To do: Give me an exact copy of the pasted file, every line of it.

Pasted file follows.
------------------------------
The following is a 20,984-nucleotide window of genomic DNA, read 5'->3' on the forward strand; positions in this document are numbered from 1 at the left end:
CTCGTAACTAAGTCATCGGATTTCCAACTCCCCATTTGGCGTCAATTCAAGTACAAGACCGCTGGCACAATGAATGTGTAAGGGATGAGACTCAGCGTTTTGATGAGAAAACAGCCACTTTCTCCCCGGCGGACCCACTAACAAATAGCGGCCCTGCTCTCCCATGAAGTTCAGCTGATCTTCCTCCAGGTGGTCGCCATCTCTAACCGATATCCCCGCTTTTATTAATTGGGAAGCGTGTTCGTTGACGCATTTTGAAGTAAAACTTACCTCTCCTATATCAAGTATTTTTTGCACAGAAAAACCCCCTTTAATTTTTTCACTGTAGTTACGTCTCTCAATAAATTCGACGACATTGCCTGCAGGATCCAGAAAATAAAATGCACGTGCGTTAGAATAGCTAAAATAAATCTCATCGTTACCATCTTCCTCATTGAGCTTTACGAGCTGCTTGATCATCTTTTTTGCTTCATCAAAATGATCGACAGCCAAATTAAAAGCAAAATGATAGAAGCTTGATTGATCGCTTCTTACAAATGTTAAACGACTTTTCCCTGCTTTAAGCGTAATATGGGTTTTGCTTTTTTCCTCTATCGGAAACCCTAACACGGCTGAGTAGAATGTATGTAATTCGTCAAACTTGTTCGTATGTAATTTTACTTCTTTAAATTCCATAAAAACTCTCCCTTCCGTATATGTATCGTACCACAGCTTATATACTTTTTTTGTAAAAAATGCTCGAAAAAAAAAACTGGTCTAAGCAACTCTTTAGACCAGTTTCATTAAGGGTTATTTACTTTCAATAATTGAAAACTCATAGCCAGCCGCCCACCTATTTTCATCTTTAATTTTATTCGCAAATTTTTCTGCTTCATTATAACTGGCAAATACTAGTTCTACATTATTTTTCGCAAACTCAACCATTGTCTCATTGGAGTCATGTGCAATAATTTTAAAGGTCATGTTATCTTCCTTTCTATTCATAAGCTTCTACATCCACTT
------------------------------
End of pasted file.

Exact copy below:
The following is a 20,984-nucleotide window of genomic DNA, read 5'->3' on the forward strand; positions in this document are numbered from 1 at the left end:
CTCGTAACTAAGTCATCGGATTTCCAACTCCCCATTTGGCGTCAATTCAAGTACAAGACCGCTGGCACAATGAATGTGTAAGGGATGAGACTCAGCGTTTTGATGAGAAAACAGCCACTTTCTCCCCGGCGGACCCACTAACAAATAGCGGCCCTGCTCTCCCATGAAGTTCAGCTGATCTTCCTCCAGGTGGTCGCCATCTCTAACCGATATCCCCGCTTTTATTAATTGGGAAGCGTGTTCGTTGACGCATTTTGAAGTAAAACTTACCTCTCCTATATCAAGTATTTTTTGCACAGAAAAACCCCCTTTAATTTTTTCACTGTAGTTACGTCTCTCAATAAATTCGACGACATTGCCTGCAGGATCCAGAAAATAAAATGCACGTGCGTTAGAATAGCTAAAATAAATCTCATCGTTACCATCTTCCTCATTGAGCTTTACGAGCTGCTTGATCATCTTTTTTGCTTCATCAAAATGATCGACAGCCAAATTAAAAGCAAAATGATAGAAGCTTGATTGATCGCTTCTTACAAATGTTAAACGACTTTTCCCTGCTTTAAGCGTAATATGGGTTTTGCTTTTTTCCTCTATCGGAAACCCTAACACGGCTGAGTAGAATGTATGTAATTCGTCAAACTTGTTCGTATGTAATTTTACTTCTTTAAATTCCATAAAAACTCTCCCTTCCGTATATGTATCGTACCACAGCTTATATACTTTTTTTGTAAAAAATGCTCGAAAAAAAAAACTGGTCTAAGCAACTCTTTAGACCAGTTTCATTAAGGGTTATTTACTTTCAATAATTGAAAACTCATAGCCAGCCGCCCACCTATTTTCATCTTTAATTTTATTCGCAAATTTTTCTGCTTCATTATAACTGGCAAATACTAGTTCTACATTATTTTTCGCAAACTCAACCATTGTCTCATTGGAGTCATGTGCAATAATTTTAAAGGTCATGTTATCTTCCTTTCTATTCATAAGCTTCTACATCCACTT